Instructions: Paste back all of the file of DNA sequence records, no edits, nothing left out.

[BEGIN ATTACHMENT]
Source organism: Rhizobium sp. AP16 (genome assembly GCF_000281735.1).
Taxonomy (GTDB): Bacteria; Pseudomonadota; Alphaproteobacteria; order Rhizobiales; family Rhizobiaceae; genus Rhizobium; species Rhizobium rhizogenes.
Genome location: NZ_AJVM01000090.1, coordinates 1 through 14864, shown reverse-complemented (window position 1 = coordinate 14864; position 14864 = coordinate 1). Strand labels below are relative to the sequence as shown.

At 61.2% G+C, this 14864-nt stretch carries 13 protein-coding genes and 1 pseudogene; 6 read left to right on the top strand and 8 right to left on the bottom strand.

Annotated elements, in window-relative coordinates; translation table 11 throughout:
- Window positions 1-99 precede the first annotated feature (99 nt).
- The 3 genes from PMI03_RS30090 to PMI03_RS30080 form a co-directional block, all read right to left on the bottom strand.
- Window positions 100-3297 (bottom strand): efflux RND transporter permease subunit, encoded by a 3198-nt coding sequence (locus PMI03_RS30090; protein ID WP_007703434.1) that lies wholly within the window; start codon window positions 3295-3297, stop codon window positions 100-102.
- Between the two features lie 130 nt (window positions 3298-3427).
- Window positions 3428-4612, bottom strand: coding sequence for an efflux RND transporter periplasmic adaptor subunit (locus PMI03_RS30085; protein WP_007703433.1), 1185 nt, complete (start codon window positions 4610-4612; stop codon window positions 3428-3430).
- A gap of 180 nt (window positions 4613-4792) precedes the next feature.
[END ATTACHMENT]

Source organism: Rhizobium sp. AP16 (genome assembly GCF_000281735.1).
Taxonomy (GTDB): Bacteria; Pseudomonadota; Alphaproteobacteria; order Rhizobiales; family Rhizobiaceae; genus Rhizobium; species Rhizobium rhizogenes.
Genome location: NZ_AJVM01000090.1, coordinates 1 through 14864, shown reverse-complemented (window position 1 = coordinate 14864; position 14864 = coordinate 1). Strand labels below are relative to the sequence as shown.

At 61.2% G+C, this 14864-nt stretch carries 13 protein-coding genes and 1 pseudogene; 6 read left to right on the top strand and 8 right to left on the bottom strand.

Annotated elements, in window-relative coordinates; translation table 11 throughout:
- Window positions 1-99 precede the first annotated feature (99 nt).
- The 3 genes from PMI03_RS30090 to PMI03_RS30080 form a co-directional block, all read right to left on the bottom strand.
- Window positions 100-3297 (bottom strand): efflux RND transporter permease subunit, encoded by a 3198-nt coding sequence (locus PMI03_RS30090; protein ID WP_007703434.1) that lies wholly within the window; start codon window positions 3295-3297, stop codon window positions 100-102.
- Between the two features lie 130 nt (window positions 3298-3427).
- Window positions 3428-4612, bottom strand: coding sequence for an efflux RND transporter periplasmic adaptor subunit (locus PMI03_RS30085; protein WP_007703433.1), 1185 nt, complete (start codon window positions 4610-4612; stop codon window positions 3428-3430).
- A gap of 180 nt (window positions 4613-4792) precedes the next feature.